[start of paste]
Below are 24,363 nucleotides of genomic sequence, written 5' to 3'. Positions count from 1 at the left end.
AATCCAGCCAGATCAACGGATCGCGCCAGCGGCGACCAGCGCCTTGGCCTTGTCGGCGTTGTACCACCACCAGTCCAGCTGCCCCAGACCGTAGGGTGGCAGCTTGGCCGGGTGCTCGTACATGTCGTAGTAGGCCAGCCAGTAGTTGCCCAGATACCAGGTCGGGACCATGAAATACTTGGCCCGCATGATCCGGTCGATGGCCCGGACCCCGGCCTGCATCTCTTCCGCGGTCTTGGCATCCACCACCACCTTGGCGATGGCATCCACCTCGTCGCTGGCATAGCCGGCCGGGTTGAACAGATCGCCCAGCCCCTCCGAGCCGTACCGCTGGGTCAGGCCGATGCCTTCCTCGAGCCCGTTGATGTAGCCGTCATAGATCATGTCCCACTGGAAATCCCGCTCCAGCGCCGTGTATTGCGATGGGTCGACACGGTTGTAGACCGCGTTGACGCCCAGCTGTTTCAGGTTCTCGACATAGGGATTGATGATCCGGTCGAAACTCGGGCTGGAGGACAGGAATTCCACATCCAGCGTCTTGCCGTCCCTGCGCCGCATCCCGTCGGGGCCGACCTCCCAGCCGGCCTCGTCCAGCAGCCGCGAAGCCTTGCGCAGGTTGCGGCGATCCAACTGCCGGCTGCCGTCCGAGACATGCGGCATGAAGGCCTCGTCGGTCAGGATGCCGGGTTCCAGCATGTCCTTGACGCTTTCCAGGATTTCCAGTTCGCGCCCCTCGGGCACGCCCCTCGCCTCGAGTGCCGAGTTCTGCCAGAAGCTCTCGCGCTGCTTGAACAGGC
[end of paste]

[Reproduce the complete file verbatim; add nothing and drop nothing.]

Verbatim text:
Below are 24,363 nucleotides of genomic sequence, written 5' to 3'. Positions count from 1 at the left end.
AATCCAGCCAGATCAACGGATCGCGCCAGCGGCGACCAGCGCCTTGGCCTTGTCGGCGTTGTACCACCACCAGTCCAGCTGCCCCAGACCGTAGGGTGGCAGCTTGGCCGGGTGCTCGTACATGTCGTAGTAGGCCAGCCAGTAGTTGCCCAGATACCAGGTCGGGACCATGAAATACTTGGCCCGCATGATCCGGTCGATGGCCCGGACCCCGGCCTGCATCTCTTCCGCGGTCTTGGCATCCACCACCACCTTGGCGATGGCATCCACCTCGTCGCTGGCATAGCCGGCCGGGTTGAACAGATCGCCCAGCCCCTCCGAGCCGTACCGCTGGGTCAGGCCGATGCCTTCCTCGAGCCCGTTGATGTAGCCGTCATAGATCATGTCCCACTGGAAATCCCGCTCCAGCGCCGTGTATTGCGATGGGTCGACACGGTTGTAGACCGCGTTGACGCCCAGCTGTTTCAGGTTCTCGACATAGGGATTGATGATCCGGTCGAAACTCGGGCTGGAGGACAGGAATTCCACATCCAGCGTCTTGCCGTCCCTGCGCCGCATCCCGTCGGGGCCGACCTCCCAGCCGGCCTCGTCCAGCAGCCGCGAAGCCTTGCGCAGGTTGCGGCGATCCAACTGCCGGCTGCCGTCCGAGACATGCGGCATGAAGGCCTCGTCGGTCAGGATGCCGGGTTCCAGCATGTCCTTGACGCTTTCCAGGATTTCCAGTTCGCGCCCCTCGGGCACGCCCCTCGCCTCGAGTGCCGAGTTCTGCCAGAAGCTCTCGCGCTGCTTGAACAGGC